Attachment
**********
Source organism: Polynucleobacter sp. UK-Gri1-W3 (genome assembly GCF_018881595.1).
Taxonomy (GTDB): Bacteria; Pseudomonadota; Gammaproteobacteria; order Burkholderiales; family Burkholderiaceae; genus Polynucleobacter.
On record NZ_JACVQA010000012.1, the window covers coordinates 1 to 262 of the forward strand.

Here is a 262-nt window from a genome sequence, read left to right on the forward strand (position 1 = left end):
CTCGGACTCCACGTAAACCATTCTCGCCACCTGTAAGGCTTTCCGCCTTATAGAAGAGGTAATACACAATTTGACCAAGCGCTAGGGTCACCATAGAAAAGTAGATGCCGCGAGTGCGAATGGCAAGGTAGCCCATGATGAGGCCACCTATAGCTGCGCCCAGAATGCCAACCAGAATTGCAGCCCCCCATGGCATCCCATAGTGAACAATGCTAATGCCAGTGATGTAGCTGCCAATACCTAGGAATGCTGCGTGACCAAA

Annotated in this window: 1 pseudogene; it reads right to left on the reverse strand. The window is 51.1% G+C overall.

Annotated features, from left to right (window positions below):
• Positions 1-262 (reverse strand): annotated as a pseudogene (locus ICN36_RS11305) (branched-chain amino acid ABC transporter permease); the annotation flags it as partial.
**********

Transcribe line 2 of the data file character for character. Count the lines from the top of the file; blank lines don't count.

Taxonomy (GTDB): Bacteria; Pseudomonadota; Gammaproteobacteria; order Burkholderiales; family Burkholderiaceae; genus Polynucleobacter.